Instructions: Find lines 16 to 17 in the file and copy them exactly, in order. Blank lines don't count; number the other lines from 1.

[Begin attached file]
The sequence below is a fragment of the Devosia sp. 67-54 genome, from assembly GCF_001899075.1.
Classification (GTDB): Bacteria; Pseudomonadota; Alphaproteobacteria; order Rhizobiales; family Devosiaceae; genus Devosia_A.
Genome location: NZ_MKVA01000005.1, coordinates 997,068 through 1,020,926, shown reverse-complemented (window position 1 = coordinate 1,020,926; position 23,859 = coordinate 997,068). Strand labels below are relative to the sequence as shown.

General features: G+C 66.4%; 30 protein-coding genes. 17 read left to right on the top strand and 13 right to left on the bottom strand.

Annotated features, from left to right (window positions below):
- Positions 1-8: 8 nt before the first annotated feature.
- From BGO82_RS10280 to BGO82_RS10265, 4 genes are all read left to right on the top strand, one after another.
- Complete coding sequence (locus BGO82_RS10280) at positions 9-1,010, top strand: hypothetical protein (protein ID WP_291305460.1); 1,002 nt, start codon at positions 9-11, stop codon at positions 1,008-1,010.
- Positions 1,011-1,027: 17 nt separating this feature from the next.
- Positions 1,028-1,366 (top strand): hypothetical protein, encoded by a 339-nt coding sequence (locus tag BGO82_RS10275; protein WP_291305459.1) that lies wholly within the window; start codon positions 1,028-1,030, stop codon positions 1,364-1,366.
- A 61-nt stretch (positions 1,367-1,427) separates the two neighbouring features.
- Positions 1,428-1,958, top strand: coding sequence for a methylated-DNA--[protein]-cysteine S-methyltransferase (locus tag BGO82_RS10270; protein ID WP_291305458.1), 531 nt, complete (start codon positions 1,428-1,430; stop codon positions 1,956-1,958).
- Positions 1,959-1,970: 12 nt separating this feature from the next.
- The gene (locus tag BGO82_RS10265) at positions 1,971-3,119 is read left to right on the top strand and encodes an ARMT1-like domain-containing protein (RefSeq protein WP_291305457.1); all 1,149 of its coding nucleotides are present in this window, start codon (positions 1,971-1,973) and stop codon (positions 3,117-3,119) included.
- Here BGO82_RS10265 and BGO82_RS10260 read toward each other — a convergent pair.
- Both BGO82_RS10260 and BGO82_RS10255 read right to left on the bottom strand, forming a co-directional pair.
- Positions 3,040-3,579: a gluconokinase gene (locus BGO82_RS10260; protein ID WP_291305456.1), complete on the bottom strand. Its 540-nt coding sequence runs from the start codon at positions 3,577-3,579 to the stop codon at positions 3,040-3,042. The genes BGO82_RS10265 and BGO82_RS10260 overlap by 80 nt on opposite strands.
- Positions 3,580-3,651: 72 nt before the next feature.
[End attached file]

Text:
- Both BGO82_RS10260 and BGO82_RS10255 read right to left on the bottom strand, forming a co-directional pair.
- Positions 3,040-3,579: a gluconokinase gene (locus BGO82_RS10260; protein ID WP_291305456.1), complete on the bottom strand. Its 540-nt coding sequence runs from the start codon at positions 3,577-3,579 to the stop codon at positions 3,040-3,042. The genes BGO82_RS10265 and BGO82_RS10260 overlap by 80 nt on opposite strands.